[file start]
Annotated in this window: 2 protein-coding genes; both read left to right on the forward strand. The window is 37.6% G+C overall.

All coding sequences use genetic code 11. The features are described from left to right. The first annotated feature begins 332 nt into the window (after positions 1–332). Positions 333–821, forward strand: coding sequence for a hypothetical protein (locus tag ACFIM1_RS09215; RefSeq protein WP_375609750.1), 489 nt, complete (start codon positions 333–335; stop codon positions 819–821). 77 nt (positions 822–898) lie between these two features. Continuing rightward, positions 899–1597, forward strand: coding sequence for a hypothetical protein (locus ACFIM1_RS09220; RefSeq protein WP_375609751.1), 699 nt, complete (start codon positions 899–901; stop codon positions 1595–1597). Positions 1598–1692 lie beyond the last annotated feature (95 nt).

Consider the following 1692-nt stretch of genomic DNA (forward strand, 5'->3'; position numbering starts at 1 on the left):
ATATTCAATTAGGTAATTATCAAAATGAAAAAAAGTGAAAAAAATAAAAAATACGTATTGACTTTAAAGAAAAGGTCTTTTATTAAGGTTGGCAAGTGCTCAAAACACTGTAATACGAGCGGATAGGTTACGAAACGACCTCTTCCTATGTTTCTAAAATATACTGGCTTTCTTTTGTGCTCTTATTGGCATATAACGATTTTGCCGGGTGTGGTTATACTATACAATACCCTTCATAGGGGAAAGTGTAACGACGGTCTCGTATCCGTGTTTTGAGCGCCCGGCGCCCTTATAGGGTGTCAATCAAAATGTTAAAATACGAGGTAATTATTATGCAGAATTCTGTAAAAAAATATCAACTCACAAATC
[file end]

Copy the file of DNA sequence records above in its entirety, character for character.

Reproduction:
Annotated in this window: 2 protein-coding genes; both read left to right on the forward strand. The window is 37.6% G+C overall.

All coding sequences use genetic code 11. The features are described from left to right. The first annotated feature begins 332 nt into the window (after positions 1–332). Positions 333–821, forward strand: coding sequence for a hypothetical protein (locus tag ACFIM1_RS09215; RefSeq protein WP_375609750.1), 489 nt, complete (start codon positions 333–335; stop codon positions 819–821). 77 nt (positions 822–898) lie between these two features. Continuing rightward, positions 899–1597, forward strand: coding sequence for a hypothetical protein (locus ACFIM1_RS09220; RefSeq protein WP_375609751.1), 699 nt, complete (start codon positions 899–901; stop codon positions 1595–1597). Positions 1598–1692 lie beyond the last annotated feature (95 nt).

Consider the following 1692-nt stretch of genomic DNA (forward strand, 5'->3'; position numbering starts at 1 on the left):
ATATTCAATTAGGTAATTATCAAAATGAAAAAAAGTGAAAAAAATAAAAAATACGTATTGACTTTAAAGAAAAGGTCTTTTATTAAGGTTGGCAAGTGCTCAAAACACTGTAATACGAGCGGATAGGTTACGAAACGACCTCTTCCTATGTTTCTAAAATATACTGGCTTTCTTTTGTGCTCTTATTGGCATATAACGATTTTGCCGGGTGTGGTTATACTATACAATACCCTTCATAGGGGAAAGTGTAACGACGGTCTCGTATCCGTGTTTTGAGCGCCCGGCGCCCTTATAGGGTGTCAATCAAAATGTTAAAATACGAGGTAATTATTATGCAGAATTCTGTAAAAAAATATCAACTCACAAATC